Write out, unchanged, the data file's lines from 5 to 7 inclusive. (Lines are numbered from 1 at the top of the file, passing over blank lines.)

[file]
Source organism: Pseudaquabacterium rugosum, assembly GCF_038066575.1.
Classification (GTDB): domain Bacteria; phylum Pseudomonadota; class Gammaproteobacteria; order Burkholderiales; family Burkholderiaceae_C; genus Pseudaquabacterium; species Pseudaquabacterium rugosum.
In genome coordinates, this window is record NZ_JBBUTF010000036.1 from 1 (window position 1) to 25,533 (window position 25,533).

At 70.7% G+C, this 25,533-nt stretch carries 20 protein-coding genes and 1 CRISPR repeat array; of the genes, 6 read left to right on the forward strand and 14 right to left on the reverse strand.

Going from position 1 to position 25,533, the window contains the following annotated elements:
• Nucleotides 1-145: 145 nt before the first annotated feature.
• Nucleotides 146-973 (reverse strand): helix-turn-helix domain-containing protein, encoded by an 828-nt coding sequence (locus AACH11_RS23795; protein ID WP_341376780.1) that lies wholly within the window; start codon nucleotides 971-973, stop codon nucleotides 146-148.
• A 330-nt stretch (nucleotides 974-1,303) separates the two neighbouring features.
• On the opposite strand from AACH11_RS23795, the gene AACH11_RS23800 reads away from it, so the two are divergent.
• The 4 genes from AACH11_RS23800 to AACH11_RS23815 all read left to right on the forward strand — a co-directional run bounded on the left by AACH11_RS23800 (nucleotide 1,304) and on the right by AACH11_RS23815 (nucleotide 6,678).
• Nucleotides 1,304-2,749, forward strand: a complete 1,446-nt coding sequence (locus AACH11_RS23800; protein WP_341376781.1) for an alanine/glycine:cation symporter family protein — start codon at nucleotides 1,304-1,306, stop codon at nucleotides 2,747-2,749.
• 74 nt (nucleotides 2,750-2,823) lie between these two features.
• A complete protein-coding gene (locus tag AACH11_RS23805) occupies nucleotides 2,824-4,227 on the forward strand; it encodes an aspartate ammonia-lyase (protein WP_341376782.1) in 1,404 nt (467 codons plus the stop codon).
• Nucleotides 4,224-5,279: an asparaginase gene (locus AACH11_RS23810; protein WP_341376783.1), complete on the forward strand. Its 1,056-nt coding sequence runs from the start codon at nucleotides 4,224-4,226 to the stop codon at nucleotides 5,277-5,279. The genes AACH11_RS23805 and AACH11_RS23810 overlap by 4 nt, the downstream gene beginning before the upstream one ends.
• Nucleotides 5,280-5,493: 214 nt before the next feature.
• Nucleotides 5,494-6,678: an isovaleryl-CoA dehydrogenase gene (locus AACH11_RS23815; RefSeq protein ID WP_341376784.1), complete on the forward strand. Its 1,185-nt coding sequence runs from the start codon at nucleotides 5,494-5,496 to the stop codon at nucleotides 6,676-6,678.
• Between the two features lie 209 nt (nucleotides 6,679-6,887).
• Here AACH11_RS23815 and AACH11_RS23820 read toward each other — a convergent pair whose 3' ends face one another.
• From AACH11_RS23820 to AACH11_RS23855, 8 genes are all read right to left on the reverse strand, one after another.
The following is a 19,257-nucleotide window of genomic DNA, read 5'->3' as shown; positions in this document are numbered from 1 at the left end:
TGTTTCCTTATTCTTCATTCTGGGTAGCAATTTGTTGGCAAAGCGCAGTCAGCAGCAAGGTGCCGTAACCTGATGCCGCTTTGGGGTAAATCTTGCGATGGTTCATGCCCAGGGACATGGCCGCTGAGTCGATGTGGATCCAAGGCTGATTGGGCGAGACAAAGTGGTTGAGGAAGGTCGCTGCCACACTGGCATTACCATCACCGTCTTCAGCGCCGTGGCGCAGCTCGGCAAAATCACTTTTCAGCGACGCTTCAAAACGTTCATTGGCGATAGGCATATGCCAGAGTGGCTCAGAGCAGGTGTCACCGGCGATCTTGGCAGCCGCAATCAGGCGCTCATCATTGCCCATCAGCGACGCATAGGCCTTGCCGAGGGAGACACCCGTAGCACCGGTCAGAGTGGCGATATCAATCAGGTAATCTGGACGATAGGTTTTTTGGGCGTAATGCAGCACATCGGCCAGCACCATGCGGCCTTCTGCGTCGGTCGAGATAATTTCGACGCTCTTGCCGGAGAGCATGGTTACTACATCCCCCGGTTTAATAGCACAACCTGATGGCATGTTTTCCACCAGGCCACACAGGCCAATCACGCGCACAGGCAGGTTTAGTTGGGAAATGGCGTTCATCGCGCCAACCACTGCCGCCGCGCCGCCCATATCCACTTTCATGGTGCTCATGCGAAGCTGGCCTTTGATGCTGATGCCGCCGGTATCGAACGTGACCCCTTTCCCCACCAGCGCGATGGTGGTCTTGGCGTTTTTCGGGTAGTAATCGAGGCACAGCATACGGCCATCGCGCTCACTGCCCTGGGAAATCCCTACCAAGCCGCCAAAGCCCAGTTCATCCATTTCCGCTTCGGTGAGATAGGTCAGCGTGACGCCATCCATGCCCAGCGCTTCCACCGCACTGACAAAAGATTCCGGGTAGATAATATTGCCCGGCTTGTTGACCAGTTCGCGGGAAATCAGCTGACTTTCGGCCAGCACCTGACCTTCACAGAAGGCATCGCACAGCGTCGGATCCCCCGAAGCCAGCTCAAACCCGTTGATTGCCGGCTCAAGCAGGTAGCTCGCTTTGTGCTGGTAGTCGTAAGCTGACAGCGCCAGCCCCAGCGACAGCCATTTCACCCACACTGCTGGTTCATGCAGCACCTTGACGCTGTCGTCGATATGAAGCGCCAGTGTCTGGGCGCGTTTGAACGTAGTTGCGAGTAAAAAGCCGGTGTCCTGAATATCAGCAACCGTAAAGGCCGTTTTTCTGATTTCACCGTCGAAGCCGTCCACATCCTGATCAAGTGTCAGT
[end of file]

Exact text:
Going from position 1 to position 25,533, the window contains the following annotated elements:
• Nucleotides 1-145: 145 nt before the first annotated feature.
• Nucleotides 146-973 (reverse strand): helix-turn-helix domain-containing protein, encoded by an 828-nt coding sequence (locus AACH11_RS23795; protein ID WP_341376780.1) that lies wholly within the window; start codon nucleotides 971-973, stop codon nucleotides 146-148.